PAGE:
Small Handwriting and Other Early Signs of Parkinson’s
What Is Parkinson’s Disease?
Parkinson’s disease (PD) is a neurological movement disorder that, according to the National Institutes of Health (NIH), affects as many as 500,000 people in the United States.
PD starts with the brain cells, called neurons, which control movement. Neurons produce a substance called dopamine. PD sets in when the neurons die and the levels of dopamine in the brain decrease. The lack of dopamine is thought to result in the symptoms that affect the way you move.
Early signs of Parkinson’s disease can be easy to miss sometimes, especially if they occur sporadically. However, it may be time to see a doctor if you notice recurrent symptoms.
A sudden change in the size of your handwriting may be an early indicator of Parkinson’s disease. People with PD have a hard time controlling movement because of the changes in the brain. This can make fine motor skills like writing more difficult.
Micrographia is the medical term for “small handwriting.” Parkinson’s patients often have handwriting that looks cramped. Individual letters tend to be smaller than normal, and words are spaced closely. In some cases, a person with PD may start writing a letter in their regular handwriting, but gradually begin writing in smaller font.
Tremor is perhaps the most recognizable sign of Parkinson’s disease. A slight twitching or shaking of a finger, hand, or foot is common. The sufferer is likely to be the only person who notices mild tremors in early stages of PD.
However, the shaking will worsen and become noticeable to others as the condition progresses.
Everybody has trouble sleeping sometimes. However, tossing and turning takes on a new meaning when you’ve got Parkinson’s.
Early signs of the disease can include many uncontrollable movements, not just occasionally, but on a regular basis. Kicking, thrashing, flailing your arms, and even falling out of bed could indicate a serious problem.
Stiff and Slow
Parkinson’s disease affects mainly adults older than 60. At this stage of your life, you probably feel stiff and a little slow to get going most mornings. For many healthy people, this is completely normal. The difference is that the stiffness and slowness caused by PD doesn’t go away as you get up and start your day.
Stiffness of the limbs (called rigidity) and moving slowly (called bradykinesia) appear early on with PD. These symptoms are caused by the impairment of the neurons that control movement. With Parkinson’s, the patient will notice jerkier motions and move in a more uncoordinated pattern than before.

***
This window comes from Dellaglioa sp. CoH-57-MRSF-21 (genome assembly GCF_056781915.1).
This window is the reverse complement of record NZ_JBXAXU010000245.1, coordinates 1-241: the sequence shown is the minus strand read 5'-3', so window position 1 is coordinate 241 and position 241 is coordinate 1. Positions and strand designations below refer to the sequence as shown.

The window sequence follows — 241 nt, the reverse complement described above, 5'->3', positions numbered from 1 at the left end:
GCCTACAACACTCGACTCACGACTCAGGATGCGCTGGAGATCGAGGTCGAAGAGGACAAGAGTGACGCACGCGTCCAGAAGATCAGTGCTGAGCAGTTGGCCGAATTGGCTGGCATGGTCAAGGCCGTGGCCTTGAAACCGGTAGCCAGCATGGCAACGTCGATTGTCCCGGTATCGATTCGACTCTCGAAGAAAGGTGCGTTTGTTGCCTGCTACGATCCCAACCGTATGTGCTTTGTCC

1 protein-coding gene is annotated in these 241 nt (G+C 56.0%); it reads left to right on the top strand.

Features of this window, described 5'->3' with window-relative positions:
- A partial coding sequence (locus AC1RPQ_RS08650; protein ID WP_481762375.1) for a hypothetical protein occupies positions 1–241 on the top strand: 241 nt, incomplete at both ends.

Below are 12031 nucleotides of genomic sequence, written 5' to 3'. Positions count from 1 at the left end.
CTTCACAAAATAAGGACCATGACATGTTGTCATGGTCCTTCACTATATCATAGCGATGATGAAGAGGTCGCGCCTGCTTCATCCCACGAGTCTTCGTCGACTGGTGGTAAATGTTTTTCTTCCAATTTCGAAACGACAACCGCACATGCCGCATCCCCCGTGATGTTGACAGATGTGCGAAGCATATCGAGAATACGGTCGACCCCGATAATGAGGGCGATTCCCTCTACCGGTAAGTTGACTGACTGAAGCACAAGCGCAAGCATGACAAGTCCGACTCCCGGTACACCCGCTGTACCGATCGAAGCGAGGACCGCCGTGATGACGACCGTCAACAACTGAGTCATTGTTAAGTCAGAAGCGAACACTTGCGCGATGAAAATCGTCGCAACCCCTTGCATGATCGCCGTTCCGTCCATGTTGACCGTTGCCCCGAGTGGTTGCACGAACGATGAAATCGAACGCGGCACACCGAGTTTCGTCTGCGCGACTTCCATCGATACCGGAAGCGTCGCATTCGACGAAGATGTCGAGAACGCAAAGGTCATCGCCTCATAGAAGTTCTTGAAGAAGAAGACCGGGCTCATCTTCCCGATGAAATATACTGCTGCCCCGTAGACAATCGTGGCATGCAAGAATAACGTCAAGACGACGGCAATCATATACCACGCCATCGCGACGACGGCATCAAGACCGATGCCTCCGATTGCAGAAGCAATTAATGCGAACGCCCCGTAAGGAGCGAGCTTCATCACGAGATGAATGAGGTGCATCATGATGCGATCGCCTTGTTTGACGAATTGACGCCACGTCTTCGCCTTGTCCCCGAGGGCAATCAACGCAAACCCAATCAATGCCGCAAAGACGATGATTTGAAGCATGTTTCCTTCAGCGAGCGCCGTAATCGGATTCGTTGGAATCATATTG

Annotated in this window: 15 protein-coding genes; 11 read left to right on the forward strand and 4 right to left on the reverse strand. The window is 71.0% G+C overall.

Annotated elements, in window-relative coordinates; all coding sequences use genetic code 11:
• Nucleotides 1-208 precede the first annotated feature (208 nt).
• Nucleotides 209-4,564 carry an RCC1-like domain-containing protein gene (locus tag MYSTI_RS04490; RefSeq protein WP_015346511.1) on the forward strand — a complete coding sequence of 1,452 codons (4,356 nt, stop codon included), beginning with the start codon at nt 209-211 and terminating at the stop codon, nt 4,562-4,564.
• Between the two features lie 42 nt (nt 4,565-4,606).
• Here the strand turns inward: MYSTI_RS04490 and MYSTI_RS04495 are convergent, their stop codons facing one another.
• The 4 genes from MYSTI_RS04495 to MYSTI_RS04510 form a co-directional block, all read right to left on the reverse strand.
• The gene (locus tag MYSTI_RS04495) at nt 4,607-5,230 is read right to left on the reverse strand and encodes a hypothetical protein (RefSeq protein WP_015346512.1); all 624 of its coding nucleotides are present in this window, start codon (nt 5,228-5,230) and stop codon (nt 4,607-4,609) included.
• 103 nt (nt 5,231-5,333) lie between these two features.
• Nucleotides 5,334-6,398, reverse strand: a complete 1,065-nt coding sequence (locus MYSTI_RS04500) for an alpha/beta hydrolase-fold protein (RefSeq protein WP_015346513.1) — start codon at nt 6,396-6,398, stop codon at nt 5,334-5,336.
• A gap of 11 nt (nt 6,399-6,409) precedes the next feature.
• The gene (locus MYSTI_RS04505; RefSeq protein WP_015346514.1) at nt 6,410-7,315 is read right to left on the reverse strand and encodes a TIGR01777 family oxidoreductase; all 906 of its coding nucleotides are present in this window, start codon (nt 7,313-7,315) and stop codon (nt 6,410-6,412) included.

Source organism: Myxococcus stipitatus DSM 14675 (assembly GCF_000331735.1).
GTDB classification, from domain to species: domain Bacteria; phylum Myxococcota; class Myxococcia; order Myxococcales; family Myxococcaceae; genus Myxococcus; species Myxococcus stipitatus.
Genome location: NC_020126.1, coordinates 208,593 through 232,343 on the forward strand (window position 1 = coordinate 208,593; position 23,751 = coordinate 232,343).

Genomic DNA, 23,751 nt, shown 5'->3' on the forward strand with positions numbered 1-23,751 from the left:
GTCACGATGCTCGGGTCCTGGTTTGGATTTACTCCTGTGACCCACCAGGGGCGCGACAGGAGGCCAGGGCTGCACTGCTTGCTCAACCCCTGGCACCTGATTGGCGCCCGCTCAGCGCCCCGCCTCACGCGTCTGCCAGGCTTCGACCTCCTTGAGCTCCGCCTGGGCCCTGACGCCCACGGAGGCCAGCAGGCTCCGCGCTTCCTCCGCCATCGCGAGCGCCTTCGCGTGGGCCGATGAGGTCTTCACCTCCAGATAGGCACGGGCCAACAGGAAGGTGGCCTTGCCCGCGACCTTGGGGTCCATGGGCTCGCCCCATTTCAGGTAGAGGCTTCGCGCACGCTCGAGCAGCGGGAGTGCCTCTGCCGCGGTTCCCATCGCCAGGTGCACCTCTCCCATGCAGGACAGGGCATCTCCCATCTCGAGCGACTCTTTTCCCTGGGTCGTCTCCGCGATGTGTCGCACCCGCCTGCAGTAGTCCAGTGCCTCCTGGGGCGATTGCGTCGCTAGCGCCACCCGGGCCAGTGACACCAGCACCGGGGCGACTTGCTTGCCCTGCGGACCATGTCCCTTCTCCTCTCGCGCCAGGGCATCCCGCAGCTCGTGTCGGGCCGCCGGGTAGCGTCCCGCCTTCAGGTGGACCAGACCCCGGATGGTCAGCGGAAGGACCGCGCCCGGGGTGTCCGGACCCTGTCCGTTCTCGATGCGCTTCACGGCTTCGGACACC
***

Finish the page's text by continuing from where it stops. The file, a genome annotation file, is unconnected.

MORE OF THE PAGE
Parkinson’s disease affects movement in different ways, including how you speak. You might be familiar with the slurred speech of advanced PD patients. Less dramatic voice changes can occur in early stages of the disease.
Your enunciation will most likely remain crystal clear at this point, but you’ll unintentionally be speaking more quietly. People in early stages of PD often speak in low tones, a hoarse voice, or with little inflection.
Parkinson’s can affect the natural facial expressions in addition to gross motor skills. People often comment that some individuals with PD will have a blank stare.
This phenomenon, called masking, is a common sign of early PD. The disease can make movement and control of small muscles in the face difficult. Patients will have a very serious look on their face even when the conversation is lighthearted and lively. People with PD often blink less often too.
The wide, uncontrolled, involuntary movements of Parkinson’s disease don’t happen overnight. Posture will change in small ways at first, and will gradually worsen.
A stooped posture that can also be described as leaning and slouching is an early indicator of PD. This way of holding oneself has to do with the loss of coordination and balance that has already affected ones body.
Although back injuries can cause stooping too, patients with eventually straighten up again after a period of healing. People with PD often don’t ever regain that skill.
Voicing Your Concerns
Parkinson’s disease is a serious and chronic condition. PD treatment is significantly more successful when the disease is caught in its earliest stages. Unfortunately, many of the early signs mimic symptoms of other medical conditions, making diagnosis difficult.
You know your body better than anyone else. Talk to your doctor if you have any concerns about your physical movement or behavior, or if something doesn’t feel right.
- National Parkinson Foundation - 10 Early Warning Signs of Parkinson's Disease . (2013). National Parkinson Foundation - Home . Retrieved August 7, 2013, from http://www.parkinson.org/Parkinson-s-Disease/PD-101/10-Early-Warning-Signs-of-Parkinson-s-Disease
- Micrographia. (2013). Northwestern University Parkinson's Disease and Movement Disorders Center. Retrieved August 7, 2013, from http://www.parkinsons.northwestern.edu/pdf/Fact%20Sheet-MICROGRAPHIA.pdf
- NIHSeniorHealth: Parkinson's Disease - Symptoms and Diagnosis. (2012). NIHSeniorHealth Home Page. Retrieved August 7, 2013, from http://nihseniorhealth.gov/parkinsonsdisease/symptomsanddiagnosis/01.html
- Parkinson's disease: Symptoms - MayoClinic.com. (2012). Mayo Clinic. Retrieved August 7, 2013, from http://www.mayoclinic.com/health/parkinsons-disease/DS00295/DSECTION=symptoms
- The Parkinson’s Mailbag - Parkinson's Disease Foundation (PDF). (2003). Parkinson's Disease Foundation (PDF) - Hope through Research, Education and Advocacy. Retrieved August 7, 2013, from http://www.pdf.org/en/spring03_Mailbag